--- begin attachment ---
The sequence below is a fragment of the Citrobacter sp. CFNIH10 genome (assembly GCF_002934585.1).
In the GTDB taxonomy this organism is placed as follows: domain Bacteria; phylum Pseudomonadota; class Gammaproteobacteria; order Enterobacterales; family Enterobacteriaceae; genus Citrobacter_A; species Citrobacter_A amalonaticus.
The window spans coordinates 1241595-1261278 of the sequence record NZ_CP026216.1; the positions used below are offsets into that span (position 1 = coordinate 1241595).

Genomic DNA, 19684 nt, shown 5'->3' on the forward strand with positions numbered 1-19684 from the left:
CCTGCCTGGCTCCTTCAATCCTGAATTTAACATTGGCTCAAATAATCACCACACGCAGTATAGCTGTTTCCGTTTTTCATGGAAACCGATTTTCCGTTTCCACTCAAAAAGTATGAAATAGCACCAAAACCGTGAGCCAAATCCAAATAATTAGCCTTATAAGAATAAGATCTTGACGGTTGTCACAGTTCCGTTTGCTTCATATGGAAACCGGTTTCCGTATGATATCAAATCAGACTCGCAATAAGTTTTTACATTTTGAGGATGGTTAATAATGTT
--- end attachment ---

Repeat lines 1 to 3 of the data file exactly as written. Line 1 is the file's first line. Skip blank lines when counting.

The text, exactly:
The sequence below is a fragment of the Citrobacter sp. CFNIH10 genome (assembly GCF_002934585.1).
In the GTDB taxonomy this organism is placed as follows: domain Bacteria; phylum Pseudomonadota; class Gammaproteobacteria; order Enterobacterales; family Enterobacteriaceae; genus Citrobacter_A; species Citrobacter_A amalonaticus.
The window spans coordinates 1241595-1261278 of the sequence record NZ_CP026216.1; the positions used below are offsets into that span (position 1 = coordinate 1241595).